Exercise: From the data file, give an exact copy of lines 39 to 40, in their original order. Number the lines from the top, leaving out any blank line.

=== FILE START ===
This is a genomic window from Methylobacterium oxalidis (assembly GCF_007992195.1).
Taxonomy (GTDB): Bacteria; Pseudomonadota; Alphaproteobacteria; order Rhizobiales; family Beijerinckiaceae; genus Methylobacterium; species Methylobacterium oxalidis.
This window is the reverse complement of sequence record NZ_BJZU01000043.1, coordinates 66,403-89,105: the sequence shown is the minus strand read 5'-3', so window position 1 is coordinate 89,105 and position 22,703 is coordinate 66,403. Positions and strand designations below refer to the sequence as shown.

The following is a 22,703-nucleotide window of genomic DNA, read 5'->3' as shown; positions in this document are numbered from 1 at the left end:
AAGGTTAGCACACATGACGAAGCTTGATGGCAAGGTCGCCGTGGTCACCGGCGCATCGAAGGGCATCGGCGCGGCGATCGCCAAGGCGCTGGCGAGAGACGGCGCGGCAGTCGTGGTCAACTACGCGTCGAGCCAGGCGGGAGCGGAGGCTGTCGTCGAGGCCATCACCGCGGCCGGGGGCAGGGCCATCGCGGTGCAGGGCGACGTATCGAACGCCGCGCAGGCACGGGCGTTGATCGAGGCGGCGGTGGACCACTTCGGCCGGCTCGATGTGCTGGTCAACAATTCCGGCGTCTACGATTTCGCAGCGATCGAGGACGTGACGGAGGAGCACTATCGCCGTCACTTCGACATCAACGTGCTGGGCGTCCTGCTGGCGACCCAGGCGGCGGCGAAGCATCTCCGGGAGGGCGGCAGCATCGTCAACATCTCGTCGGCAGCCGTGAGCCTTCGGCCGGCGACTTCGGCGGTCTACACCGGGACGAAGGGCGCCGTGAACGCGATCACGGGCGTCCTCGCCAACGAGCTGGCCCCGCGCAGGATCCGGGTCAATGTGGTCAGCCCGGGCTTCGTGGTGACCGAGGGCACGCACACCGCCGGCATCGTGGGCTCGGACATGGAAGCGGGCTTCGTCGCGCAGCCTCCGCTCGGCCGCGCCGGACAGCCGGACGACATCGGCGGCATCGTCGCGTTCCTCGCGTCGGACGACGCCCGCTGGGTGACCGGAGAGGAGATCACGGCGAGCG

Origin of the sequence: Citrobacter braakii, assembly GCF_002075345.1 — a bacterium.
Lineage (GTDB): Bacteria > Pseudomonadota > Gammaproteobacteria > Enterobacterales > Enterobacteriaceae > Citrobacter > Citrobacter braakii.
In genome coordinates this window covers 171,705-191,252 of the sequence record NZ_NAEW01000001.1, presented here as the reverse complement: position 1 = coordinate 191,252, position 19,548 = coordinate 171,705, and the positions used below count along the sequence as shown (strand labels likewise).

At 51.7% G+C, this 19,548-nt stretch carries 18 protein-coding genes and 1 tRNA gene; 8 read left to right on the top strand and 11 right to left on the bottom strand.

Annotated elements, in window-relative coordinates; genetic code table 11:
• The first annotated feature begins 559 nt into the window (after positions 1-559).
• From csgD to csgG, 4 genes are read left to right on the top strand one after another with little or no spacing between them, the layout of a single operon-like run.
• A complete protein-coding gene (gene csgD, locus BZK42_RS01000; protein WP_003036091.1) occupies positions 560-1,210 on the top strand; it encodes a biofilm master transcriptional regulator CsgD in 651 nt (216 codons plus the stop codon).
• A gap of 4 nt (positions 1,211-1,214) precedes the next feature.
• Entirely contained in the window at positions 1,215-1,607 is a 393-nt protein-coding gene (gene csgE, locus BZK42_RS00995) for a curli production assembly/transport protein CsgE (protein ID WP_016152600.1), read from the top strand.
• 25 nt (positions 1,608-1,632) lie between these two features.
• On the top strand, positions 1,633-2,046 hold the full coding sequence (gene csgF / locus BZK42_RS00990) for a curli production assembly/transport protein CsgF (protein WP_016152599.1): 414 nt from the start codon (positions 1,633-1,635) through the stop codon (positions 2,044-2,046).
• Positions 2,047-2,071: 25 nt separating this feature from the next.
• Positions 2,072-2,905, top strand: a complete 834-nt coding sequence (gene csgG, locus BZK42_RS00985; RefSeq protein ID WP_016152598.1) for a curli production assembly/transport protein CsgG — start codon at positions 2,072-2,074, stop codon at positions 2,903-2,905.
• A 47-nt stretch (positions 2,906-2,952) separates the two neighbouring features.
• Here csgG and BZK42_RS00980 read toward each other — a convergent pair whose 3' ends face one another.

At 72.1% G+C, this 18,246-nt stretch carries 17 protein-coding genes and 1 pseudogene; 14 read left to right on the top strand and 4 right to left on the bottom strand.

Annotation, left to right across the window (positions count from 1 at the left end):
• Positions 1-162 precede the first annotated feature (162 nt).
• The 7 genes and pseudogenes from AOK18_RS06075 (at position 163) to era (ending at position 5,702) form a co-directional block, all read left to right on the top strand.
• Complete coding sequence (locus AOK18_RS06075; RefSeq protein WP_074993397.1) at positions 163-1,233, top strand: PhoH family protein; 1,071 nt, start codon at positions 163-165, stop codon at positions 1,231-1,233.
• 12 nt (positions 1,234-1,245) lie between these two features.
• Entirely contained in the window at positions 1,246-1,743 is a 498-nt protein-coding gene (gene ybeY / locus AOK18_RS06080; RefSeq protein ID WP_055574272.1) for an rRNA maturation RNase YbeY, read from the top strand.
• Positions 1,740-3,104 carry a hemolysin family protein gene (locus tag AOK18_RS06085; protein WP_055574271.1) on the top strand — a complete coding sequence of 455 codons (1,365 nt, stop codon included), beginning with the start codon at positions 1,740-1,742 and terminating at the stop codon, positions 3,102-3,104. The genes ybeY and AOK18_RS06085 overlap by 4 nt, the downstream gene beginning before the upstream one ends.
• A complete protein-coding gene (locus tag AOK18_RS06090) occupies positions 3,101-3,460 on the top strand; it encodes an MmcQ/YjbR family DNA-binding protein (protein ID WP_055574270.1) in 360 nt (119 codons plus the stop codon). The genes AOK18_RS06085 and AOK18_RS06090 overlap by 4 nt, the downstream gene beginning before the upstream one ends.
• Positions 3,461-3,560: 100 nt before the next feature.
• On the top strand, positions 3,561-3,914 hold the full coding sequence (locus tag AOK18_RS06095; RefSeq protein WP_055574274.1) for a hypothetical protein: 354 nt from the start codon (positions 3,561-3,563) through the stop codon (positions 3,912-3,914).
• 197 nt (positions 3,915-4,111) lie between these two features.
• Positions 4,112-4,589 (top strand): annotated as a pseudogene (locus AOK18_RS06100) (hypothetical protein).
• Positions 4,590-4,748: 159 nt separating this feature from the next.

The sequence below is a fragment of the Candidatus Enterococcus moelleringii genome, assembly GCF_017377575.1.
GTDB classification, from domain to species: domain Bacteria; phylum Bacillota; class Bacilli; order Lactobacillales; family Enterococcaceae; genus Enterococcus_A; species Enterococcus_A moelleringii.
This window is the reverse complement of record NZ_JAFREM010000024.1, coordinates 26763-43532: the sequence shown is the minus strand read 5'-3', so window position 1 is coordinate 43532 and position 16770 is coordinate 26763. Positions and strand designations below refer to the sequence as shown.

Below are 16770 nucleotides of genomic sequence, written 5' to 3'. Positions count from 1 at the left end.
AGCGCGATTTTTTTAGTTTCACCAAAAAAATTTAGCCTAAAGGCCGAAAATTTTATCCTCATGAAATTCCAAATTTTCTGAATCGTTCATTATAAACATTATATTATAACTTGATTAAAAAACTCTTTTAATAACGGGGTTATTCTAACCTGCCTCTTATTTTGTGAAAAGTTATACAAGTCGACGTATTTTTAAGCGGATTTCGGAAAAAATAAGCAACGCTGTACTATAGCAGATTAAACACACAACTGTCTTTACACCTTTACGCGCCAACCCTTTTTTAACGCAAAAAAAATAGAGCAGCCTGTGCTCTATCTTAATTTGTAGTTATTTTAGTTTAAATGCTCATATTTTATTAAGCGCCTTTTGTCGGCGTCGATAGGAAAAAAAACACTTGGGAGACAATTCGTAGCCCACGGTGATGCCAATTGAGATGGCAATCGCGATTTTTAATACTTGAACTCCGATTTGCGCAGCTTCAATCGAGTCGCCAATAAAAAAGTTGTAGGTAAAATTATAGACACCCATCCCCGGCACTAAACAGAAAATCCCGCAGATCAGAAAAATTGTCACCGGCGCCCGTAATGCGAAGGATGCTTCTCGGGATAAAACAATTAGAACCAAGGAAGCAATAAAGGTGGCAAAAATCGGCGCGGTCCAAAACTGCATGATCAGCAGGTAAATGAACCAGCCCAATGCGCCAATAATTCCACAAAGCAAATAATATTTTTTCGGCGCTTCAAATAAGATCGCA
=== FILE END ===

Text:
Below are 16770 nucleotides of genomic sequence, written 5' to 3'. Positions count from 1 at the left end.
AGCGCGATTTTTTTAGTTTCACCAAAAAAATTTAGCCTAAAGGCCGAAAATTTTATCCTCATGAAATTCCAAATTTTCTGAATCGTTCATTATAAACATTATATTATAACTTGATTAAAAAACTCTTTTAATAACGGGGTTATTCTAACCTGCCTCTTATTTTGTGAAAAGTTATACAAGTCGACGTATTTTTAAGCGGATTTCGGAAAAAATAAGCAACGCTGTACTATAGCAGATTAAACACACAACTGTCTTTACACCTTTACGCGCCAACCCTTTTTTAACGCAAAAAAAATAGAGCAGCCTGTGCTCTATCTTAATTTGTAGTTATTTTAGTTTAAATGCTCATATTTTATTAAGCGCCTTTTGTCGGCGTCGATAGGAAAAAAAACACTTGGGAGACAATTCGTAGCCCACGGTGATGCCAATTGAGATGGCAATCGCGATTTTTAATACTTGAACTCCGATTTGCGCAGCTTCAATCGAGTCGCCAATAAAAAAGTTGTAGGTAAAATTATAGACACCCATCCCCGGCACTAAACAGAAAATCCCGCAGATCAGAAAAATTGTCACCGGCGCCCGTAATGCGAAGGATGCTTCTCGGGATAAAACAATTAGAACCAAGGAAGCAATAAAGGTGGCAAAAATCGGCGCGGTCCAAAACTGCATGATCAGCAGGTAAATGAACCAGCCCAATGCGCCAATAATTCCACAAAGCAAATAATATTTTTTCGGCGCTTCAAATAAGATCGCA